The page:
Mr WARD - The honorable member for Moreton volunteered. I waited with great interest to see what was going to happen in respect of this heroic march into Hungary to liberate the Hungarians from Soviet control.

Mr Curtin - What happened?

Mr WARD - The honorable members for Mackellar and Moreton set out for Hungary, but they did not get beyond the civil defence school at Mount Macedon in Victoria. That was the nearest they got to Hungary. I believe this little gentleman is an exhibitionist. He likes publicity, and he will do anything to obtain it. Therefore, I think one can say that he should be cut back to size. It is probably not the right term to use in respect of the honorable member for Moreton. When he arrived here he rather interested me. I was not able to make my mind up whether he was a miniature Hitler or a filleted prawn, but I decided that he did look, in many respects, like a miniature Hitler.

Reference has been made to pressure groups. Do honorable members opposite think that this Government is free from what they term pressure groups? What have the private banks been doing for some time in Canberra and elsewhere? They have been canvassing and lobbying members of the Government.

Mr Curtin - The shipping companies, too, have been similarly engaged.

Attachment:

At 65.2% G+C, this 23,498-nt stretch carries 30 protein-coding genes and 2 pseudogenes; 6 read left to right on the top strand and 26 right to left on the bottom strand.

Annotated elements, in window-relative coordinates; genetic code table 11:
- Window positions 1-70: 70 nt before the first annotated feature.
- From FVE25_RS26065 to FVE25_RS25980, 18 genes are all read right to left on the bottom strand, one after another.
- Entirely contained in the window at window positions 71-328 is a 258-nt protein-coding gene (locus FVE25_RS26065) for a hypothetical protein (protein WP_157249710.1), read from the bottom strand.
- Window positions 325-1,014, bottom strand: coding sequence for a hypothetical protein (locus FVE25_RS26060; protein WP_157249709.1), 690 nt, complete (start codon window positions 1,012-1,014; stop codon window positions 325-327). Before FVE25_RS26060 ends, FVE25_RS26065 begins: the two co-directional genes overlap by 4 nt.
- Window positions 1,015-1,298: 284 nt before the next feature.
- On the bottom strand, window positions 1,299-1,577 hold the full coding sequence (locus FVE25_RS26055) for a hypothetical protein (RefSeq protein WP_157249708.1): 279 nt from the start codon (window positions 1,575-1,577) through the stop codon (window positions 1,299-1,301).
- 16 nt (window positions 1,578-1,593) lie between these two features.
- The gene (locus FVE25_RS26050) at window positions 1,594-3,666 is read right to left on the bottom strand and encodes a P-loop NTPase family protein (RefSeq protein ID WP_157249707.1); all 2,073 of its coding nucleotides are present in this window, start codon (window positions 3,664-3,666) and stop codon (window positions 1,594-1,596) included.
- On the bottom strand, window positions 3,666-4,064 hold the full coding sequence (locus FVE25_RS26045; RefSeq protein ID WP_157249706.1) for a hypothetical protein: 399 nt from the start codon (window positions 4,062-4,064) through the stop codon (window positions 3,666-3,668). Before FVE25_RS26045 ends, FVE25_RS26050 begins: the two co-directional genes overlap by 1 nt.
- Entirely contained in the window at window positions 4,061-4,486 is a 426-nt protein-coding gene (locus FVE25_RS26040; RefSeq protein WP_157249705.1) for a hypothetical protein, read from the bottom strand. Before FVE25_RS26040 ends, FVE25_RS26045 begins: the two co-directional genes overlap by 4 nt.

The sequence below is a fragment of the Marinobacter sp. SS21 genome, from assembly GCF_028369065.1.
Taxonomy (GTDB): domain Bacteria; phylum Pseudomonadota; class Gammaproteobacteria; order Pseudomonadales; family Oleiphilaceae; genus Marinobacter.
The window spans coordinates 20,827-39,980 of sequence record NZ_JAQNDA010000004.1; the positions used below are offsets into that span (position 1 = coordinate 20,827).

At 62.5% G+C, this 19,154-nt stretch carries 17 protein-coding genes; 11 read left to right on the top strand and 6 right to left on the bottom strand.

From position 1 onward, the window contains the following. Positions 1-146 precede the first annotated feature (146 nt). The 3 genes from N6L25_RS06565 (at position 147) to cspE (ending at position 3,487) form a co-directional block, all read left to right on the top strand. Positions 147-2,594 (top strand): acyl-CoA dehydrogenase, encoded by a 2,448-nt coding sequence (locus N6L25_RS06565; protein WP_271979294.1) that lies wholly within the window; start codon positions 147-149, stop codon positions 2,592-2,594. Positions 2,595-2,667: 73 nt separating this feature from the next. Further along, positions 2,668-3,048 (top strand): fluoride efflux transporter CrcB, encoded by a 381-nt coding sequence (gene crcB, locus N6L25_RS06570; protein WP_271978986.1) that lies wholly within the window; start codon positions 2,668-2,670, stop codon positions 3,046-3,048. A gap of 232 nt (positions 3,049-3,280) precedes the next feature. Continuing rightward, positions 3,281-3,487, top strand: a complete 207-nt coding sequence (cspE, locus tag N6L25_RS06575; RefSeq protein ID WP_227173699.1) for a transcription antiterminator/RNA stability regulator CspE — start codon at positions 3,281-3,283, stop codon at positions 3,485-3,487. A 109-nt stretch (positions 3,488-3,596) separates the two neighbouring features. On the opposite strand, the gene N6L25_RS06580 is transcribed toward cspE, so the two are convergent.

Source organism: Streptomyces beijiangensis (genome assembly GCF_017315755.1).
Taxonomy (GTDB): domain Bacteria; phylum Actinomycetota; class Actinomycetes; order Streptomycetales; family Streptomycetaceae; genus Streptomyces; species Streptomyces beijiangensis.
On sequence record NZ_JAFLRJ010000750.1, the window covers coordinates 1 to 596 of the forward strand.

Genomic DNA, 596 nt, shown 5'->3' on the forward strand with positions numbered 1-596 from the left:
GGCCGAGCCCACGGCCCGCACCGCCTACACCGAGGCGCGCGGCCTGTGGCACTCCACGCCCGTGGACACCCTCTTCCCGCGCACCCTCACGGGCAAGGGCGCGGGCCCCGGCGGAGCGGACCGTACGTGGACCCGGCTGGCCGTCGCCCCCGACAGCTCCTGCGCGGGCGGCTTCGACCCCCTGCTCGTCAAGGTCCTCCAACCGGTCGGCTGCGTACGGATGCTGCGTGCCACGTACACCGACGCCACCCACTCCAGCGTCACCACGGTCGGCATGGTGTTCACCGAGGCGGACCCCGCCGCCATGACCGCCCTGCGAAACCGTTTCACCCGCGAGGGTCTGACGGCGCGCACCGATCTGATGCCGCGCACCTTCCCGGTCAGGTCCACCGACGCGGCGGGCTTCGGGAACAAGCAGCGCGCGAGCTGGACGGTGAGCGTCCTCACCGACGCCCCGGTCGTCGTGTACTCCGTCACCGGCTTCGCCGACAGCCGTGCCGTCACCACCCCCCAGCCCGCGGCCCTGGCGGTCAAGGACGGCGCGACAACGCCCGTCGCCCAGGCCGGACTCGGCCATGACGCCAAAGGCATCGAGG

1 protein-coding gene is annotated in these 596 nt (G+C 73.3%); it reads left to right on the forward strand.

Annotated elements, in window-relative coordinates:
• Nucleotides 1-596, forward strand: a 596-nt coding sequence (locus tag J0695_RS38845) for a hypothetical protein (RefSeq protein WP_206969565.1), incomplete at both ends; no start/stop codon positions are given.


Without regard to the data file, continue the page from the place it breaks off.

Mr WARD - Yes, representatives of the shipping companies were amongst those who visited members of the Government. The Executive of the Liberal party actually had the audacity, not only to come to Canberra to meet members of the Government, but to meet them in the Cabinet room of all places. As a matter of fact, the members of the Executive summoned the leaders of the Government to meet them because they had to submit to Ministers certain demands that had been made by pressure groups in this country. Everybody knows that there is not an honorable member sitting on the Government side who is free to act and vote as his conscience determines. Each Government supporter has to vote as the private bankers tell him. He is controlled by the monopolies who demand that he shall vote in a certain way. How often have honorable members opposite put on a sham fight, and threatened to make a certain move against the Government! Then the Government has adjourned the debate, and Ministers go away, and have a little talk with, and threaten, these people with withdrawal of their endorsement at the next election unless they come into line. All these revolts that occur from time to time on the Government benches suddenly fizzle out because the pressure groups get to work on the members concerned. There is not a member on the other side of the House who does not owe his position in this Parliament to the approval given to his endorsement by private banks, shipping companies and the monopolies generally in this country. The only party in the Commonwealth Parliament to-day that is able to determine its own policy and to act in the Parliament independently of these great monopoly interests outside is the Australian Labour party. I conclude by thanking the honorable member for Moreton for giving the opportunity to my colleague, the honorable member for Hindmarsh, and myself to state the case for Labour.